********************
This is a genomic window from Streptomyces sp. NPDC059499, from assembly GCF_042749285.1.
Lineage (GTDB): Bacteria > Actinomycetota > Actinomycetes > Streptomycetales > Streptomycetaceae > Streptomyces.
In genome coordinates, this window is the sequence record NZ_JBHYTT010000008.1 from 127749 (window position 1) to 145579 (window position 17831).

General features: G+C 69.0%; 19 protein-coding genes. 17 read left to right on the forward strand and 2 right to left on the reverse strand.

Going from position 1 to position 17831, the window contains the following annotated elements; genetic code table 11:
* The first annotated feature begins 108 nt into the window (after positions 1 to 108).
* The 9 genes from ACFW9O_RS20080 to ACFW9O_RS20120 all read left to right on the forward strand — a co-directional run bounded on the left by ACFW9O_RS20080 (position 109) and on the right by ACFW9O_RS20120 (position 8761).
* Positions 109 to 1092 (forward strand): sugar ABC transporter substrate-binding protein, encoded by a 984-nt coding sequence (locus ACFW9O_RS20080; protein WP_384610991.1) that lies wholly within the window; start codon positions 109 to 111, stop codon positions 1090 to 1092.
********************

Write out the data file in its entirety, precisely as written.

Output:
This is a genomic window from Streptomyces sp. NPDC059499, from assembly GCF_042749285.1.
Lineage (GTDB): Bacteria > Actinomycetota > Actinomycetes > Streptomycetales > Streptomycetaceae > Streptomyces.
In genome coordinates, this window is the sequence record NZ_JBHYTT010000008.1 from 127749 (window position 1) to 145579 (window position 17831).

General features: G+C 69.0%; 19 protein-coding genes. 17 read left to right on the forward strand and 2 right to left on the reverse strand.

Going from position 1 to position 17831, the window contains the following annotated elements; genetic code table 11:
* The first annotated feature begins 108 nt into the window (after positions 1 to 108).
* The 9 genes from ACFW9O_RS20080 to ACFW9O_RS20120 all read left to right on the forward strand — a co-directional run bounded on the left by ACFW9O_RS20080 (position 109) and on the right by ACFW9O_RS20120 (position 8761).
* Positions 109 to 1092 (forward strand): sugar ABC transporter substrate-binding protein, encoded by a 984-nt coding sequence (locus ACFW9O_RS20080; protein WP_384610991.1) that lies wholly within the window; start codon positions 109 to 111, stop codon positions 1090 to 1092.